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Baby Frittatas

17 Jan
Mini Frittatas

Not my hand. Image from Family Fun.

I love to make frittata. But mostly because it sounds awfully cool to say “frittata.” So cool that spellcheck doesn’t recognize it. No, spellcheck, I don’t mean “fritter,” I mean “frittata.”

“So, frittata. That’s just another way to say ‘omelet?'” John asked me as we prepped our “breakfast for dinner” meal this week. “Like how a panini is really just a sandwich?”

“They’re basically the same thing. To-may-to, To-mah-to,” I answered, utterly unsure if this was true.

Since I can’t Wikipedia this because of the SOPA blackout (word!), I checked Epicurious, who says:

An Italian OMELET that usually has the ingredients mixed with the eggs rather than being folded inside, as with a French omelet. It can be flipped or the top can be finished under a broiling unit. An omelet is cooked quickly over moderately high heat and, after folding, has a flat-sided half-oval shape. A frittata is firmer because it’s cooked very slowly over low heat, and round because it isn’t folded.

And there you have it. We tried these mini frittatas from Family Fun, discovered via Pinterest, with great success. It’s the perfect solution if you have two stubborn egg-eaters (like a vegetarian and a carnivore!) with wildly different preferences.  Just whip up two separate egg mixtures with desired fixins’. Plus, this frees up the stove if you, like us, have only one skillet. And it solves the age-old breakfast dilemma of eggs that are ready before the pancakes or vice-versa.

Recipe: Baby Frittatas, via Family Fun but re-tooled by me
  • 4 large eggs – Of course, Eggbeaters can be used.
  • 1/4 cup milk
  • Salt and pepper
  • Assorted mix-ins, like diced veggies, bacon, ham, etc. We used kale, diced plum tomatoes, basil and rosemary.
  • Grated cheese – We used mozz-romano blend and sprinkled on parmesan.

Heat your oven to 350º F and coat a 6-cup muffin pan with nonstick cooking spray. (Seriously, use the spray. Ours were a little stuck to the muffin pan.)

Whisk together the eggs, milk, and spices in a medium bowl, then evenly distribute the egg mixture among the muffin cups. Add about 2 tablespoons of mix-ins to each cup, then sprinkle on a bit of Parmesan cheese, if you like.

Mini Frittatas - Step 3Bake the frittatas until they are puffy and the edges are golden brown, about 20 to 25 minutes. Run a butter knife around the edge of each one to loosen them before removing them from the pan. Makes 6 mini frittatas.

  1.  He Said, She Said:

These were gone before we had a chance to take a picture. Fast, adorable, and certainly handy if you’re cooking for a crowd. Definitely a hit. I loved how the lil’ frittatas got slightly crispy on the top and outside. Sometimes eggs’ texture gives me the heebie-jeebies, but this one passed the test. As they cool, the frittatas firm up a little, so I’d wait a few minutes before removing them from the pan and serving. We’ll make ’em again, even if they really are glorified omelets.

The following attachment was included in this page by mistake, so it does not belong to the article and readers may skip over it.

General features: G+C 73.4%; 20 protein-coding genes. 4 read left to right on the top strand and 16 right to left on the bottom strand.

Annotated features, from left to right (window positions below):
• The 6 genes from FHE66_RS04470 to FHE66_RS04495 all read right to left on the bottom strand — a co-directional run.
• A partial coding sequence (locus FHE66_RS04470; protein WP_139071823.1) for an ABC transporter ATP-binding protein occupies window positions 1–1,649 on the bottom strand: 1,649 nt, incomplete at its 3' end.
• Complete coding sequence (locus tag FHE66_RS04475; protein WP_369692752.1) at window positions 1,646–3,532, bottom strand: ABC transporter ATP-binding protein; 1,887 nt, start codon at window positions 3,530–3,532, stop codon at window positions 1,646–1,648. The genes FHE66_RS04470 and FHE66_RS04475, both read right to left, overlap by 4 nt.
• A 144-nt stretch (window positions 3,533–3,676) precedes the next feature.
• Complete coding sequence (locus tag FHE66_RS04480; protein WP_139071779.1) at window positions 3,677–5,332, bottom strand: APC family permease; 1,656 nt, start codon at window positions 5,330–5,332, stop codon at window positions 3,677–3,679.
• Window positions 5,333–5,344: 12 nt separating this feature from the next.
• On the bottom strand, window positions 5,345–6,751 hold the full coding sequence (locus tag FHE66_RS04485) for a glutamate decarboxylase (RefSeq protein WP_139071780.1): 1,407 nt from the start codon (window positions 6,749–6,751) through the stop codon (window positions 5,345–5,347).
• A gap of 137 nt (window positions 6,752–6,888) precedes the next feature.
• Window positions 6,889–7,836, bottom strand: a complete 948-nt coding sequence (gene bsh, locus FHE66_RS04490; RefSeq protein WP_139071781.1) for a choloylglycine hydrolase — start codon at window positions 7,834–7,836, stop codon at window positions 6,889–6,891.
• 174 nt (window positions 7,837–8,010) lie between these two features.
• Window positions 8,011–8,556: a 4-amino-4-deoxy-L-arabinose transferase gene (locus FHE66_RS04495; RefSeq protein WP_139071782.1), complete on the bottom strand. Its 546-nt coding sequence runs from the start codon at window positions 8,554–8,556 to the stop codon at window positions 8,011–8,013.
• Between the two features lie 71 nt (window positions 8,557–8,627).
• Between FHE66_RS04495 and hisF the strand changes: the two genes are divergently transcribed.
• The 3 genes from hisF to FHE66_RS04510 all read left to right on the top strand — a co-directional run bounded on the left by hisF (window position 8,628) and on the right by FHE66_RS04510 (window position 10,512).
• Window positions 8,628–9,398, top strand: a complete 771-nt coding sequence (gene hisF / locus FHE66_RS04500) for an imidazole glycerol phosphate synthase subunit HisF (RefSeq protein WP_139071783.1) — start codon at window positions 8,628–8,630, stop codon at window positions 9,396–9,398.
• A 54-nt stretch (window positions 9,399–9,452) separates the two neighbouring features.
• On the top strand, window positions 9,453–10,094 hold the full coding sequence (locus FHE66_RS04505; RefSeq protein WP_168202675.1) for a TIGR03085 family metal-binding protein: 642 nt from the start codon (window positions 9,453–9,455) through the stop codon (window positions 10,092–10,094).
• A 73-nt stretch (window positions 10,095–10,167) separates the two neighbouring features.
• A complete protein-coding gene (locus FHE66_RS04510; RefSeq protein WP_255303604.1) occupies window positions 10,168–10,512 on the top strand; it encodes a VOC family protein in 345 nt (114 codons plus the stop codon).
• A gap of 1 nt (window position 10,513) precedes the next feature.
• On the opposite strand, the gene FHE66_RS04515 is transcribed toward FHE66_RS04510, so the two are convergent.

Butternut Squash Home Fries

27 Sep

Inaugural post! Keeping the Peas has been simmering for a long time, ever since my male companion and I joined culinary forces and realized that cooking for divergent palates is a challenge. We have hardly any money, time or (most importantly) counter space, but we’re devoted to eating mindfully and striking good vegetarian-omnivorian compromises.

But let’s get to what’s really important here: SQUASH!

Photo courtesy of St. Martin's Press. (Though in the future, I'll be posting my own alluring food photos.)

Sassy Squash Facts:

1. Like its gourd brethren (melons, cucumbers and pumpkin), it’s a fruit. Remember that for your Trivial Pursuit tournament.

2. Eating a mere cup of butternut goodness gives you half your daily dose of vitamin C.

3. In a health benefit beatdown, it would kill / maim the wimpy summer squash: butternut is packed with beta-carotene (vitamin A), vitamin B1, folic acid, fiber and potassium.

Recipe: Butternut Squash Home Fries, courtesy of Hungry Girl Lisa Lillien 

  • 2 cups peeled and cubed butternut squash (1-inch cubes)
  • 1/2 medium red bell pepper, chopped
  • 1/2 medium onion, chopped
  • 1/2 cup fat-free broth (chicken or vegetable)
  • 1/2 tablespoon olive oil
  • 1/4 teaspoon pumpkin pie spice *I just used dashes of cinnamon and nutmeg.
  • Salt and black pepper, to taste

Sauté onion with olive oil in a pan over low heat for 1 to 2 minutes, until translucent. *I sauteed my onions 3 minutes longer, because I hate overpowering onion bite.

Add bell pepper and cook for 1 minute.

Add squash and stir. Raise heat to medium and add all spices. Mix well.

Cook for about 7 minutes, until squash starts to soften.

Raise heat to high and add broth. Bring to a boil. After 30 seconds of boiling, reduce heat to low.

Simmer until broth evaporates (which was like, four minutes for me), stirring often.

Cover pan and continue to cook for 3 minutes, or until squash is tender.

He Said, She Said:

I’m such a sucker for any food that can transcend the breakfast food / dinner food divide. This was great!  We’ll definitely be making it again in the ominous coming winter months – if I can figure out how to peel squash without making it look like orange Playdough roadkill. Outside of the peeling (kitchen MacGuyvering that I have yet to master), this is quick, painless and hearty. Though I was concerned the squash would be either too hard or too mushy, this technique with the chicken broth worked like a charm and the texture was Goldilocks-style just right.

“These taste just like real home fries,” proclaimed the boyfriend. I say they taste like a slightly sweeter, warmed-by-cinnamon, pull-on-your-flannel and settle-in-for-fall version of home fries.